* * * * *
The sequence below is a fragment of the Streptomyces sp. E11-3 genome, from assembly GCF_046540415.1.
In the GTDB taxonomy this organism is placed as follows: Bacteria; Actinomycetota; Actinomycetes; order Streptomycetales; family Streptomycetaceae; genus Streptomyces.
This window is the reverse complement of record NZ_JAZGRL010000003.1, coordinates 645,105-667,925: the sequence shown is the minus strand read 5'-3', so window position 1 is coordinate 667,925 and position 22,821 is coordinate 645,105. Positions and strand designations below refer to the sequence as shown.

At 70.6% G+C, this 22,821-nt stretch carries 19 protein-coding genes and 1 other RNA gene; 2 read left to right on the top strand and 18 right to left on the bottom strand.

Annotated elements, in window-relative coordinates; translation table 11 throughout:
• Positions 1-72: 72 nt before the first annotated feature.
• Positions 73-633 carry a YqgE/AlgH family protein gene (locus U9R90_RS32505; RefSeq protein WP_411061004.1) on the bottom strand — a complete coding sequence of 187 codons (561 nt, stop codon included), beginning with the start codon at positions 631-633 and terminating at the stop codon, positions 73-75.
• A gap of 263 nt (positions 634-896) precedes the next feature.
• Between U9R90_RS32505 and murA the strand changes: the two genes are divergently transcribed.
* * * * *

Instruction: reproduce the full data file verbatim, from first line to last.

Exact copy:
The sequence below is a fragment of the Streptomyces sp. E11-3 genome, from assembly GCF_046540415.1.
In the GTDB taxonomy this organism is placed as follows: Bacteria; Actinomycetota; Actinomycetes; order Streptomycetales; family Streptomycetaceae; genus Streptomyces.
This window is the reverse complement of record NZ_JAZGRL010000003.1, coordinates 645,105-667,925: the sequence shown is the minus strand read 5'-3', so window position 1 is coordinate 667,925 and position 22,821 is coordinate 645,105. Positions and strand designations below refer to the sequence as shown.

At 70.6% G+C, this 22,821-nt stretch carries 19 protein-coding genes and 1 other RNA gene; 2 read left to right on the top strand and 18 right to left on the bottom strand.

Annotated elements, in window-relative coordinates; translation table 11 throughout:
• Positions 1-72: 72 nt before the first annotated feature.
• Positions 73-633 carry a YqgE/AlgH family protein gene (locus U9R90_RS32505; RefSeq protein WP_411061004.1) on the bottom strand — a complete coding sequence of 187 codons (561 nt, stop codon included), beginning with the start codon at positions 631-633 and terminating at the stop codon, positions 73-75.
• A gap of 263 nt (positions 634-896) precedes the next feature.
• Between U9R90_RS32505 and murA the strand changes: the two genes are divergently transcribed.